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The development of intent-based moral judgment and moral behavior in the context of indirect reciprocity: A cross-cultural study

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Tomasello,  Michael
Department of Developmental and Comparative Psychology, Max Planck Institute for Evolutionary Anthropology, Max Planck Society;

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Citation

Li, J., Hou, W., Zhu, L., & Tomasello, M. (2020). The development of intent-based moral judgment and moral behavior in the context of indirect reciprocity: A cross-cultural study. International Journal of Behavioral Development, 44(6), 525-533. doi:10.1177/0165025420935636.


Cite as: http://hdl.handle.net/21.11116/0000-0006-C11A-3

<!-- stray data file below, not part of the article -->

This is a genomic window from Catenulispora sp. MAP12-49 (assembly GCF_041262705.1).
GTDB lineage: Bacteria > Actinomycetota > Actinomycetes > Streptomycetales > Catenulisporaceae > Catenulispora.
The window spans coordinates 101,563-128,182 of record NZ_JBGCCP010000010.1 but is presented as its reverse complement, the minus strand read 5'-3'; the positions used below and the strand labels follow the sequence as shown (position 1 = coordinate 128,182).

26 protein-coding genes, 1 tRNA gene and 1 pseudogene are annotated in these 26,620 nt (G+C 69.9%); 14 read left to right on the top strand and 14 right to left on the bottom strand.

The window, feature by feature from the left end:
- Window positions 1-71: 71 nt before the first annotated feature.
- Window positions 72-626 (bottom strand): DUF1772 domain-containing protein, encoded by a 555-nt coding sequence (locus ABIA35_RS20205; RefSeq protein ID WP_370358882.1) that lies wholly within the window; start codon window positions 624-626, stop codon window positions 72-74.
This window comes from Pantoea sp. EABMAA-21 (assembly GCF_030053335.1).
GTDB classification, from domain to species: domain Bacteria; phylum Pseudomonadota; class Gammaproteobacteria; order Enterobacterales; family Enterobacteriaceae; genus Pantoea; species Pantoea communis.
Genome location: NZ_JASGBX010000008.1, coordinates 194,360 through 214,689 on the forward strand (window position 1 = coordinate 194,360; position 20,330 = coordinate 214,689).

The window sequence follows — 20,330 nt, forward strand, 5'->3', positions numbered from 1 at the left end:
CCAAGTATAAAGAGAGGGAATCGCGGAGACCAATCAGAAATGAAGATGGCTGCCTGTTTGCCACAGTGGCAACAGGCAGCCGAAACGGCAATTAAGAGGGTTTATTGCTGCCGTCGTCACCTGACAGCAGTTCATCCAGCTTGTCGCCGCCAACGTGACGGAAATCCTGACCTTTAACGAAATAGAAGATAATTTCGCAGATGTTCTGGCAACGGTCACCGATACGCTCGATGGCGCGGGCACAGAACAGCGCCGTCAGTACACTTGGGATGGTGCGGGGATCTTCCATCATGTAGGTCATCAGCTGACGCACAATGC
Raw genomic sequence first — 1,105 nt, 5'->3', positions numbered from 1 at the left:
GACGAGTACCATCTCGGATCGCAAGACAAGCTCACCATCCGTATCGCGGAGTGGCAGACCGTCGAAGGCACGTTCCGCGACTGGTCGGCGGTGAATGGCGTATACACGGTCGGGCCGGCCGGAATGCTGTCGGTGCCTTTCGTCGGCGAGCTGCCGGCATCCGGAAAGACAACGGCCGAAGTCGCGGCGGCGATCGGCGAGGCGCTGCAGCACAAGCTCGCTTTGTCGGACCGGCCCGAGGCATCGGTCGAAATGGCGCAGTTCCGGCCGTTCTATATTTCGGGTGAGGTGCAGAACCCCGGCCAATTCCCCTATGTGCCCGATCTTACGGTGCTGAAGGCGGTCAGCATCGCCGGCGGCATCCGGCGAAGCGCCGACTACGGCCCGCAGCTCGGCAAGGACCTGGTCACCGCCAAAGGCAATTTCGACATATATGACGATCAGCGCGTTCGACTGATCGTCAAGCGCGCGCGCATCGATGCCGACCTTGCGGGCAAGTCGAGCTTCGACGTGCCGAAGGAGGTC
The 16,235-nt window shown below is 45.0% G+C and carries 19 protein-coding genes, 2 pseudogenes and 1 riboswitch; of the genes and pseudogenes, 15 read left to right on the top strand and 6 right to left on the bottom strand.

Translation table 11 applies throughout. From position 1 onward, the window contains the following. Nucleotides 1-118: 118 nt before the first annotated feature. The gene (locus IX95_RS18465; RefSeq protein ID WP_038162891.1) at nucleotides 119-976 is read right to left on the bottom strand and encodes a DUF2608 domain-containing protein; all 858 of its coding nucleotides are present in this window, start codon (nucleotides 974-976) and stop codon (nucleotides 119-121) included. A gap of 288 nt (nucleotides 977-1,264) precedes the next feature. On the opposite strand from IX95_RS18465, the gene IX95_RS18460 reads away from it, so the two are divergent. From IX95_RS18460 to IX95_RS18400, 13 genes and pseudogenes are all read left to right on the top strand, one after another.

Abstract
The current study aimed to investigate the cultural differences in the developmental origins of children’s intent-based moral judgment and moral behavior in the context of indirect reciprocity. To this end, we compared how German and Chinese children interpret and react to antisocial and prosocial interactions between puppets. An actor puppet performed either a positive or negative act toward a prosocial or antisocial target puppet with the intention to cause harm or not; 197 three and five-year-old children participated as a third party and were asked to judge the actor puppet’s behavior and to distribute stickers. Results showed that 3-year-old Chinese children were able to take intention and context into account when making moral judgments and distributing resources, whereas German children did not show sensitivity to intention until the age of 5. These findings suggest that culture may mediate children’s intent-based moral judgment and moral behavior in the context of indirect reciprocity.